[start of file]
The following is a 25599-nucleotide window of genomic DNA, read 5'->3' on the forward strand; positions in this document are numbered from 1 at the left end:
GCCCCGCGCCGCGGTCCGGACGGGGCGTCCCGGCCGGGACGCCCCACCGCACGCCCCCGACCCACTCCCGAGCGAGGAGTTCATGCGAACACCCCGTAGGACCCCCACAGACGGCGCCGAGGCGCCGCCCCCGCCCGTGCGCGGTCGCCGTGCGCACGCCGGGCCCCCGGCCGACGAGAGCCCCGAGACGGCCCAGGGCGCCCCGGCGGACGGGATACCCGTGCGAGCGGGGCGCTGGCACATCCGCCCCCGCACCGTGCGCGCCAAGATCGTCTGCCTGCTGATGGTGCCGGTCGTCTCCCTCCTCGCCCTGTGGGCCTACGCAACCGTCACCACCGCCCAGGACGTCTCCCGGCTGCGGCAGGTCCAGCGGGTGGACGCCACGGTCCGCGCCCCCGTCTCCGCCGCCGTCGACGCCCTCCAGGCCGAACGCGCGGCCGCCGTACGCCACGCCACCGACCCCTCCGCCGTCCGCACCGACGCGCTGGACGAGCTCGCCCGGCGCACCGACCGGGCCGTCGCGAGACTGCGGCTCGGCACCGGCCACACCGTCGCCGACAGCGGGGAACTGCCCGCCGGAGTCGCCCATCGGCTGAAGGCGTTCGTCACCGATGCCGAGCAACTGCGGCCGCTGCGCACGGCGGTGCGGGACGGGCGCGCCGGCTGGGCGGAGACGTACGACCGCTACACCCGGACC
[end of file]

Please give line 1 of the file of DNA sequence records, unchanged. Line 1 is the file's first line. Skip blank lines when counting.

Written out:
The following is a 25599-nucleotide window of genomic DNA, read 5'->3' on the forward strand; positions in this document are numbered from 1 at the left end: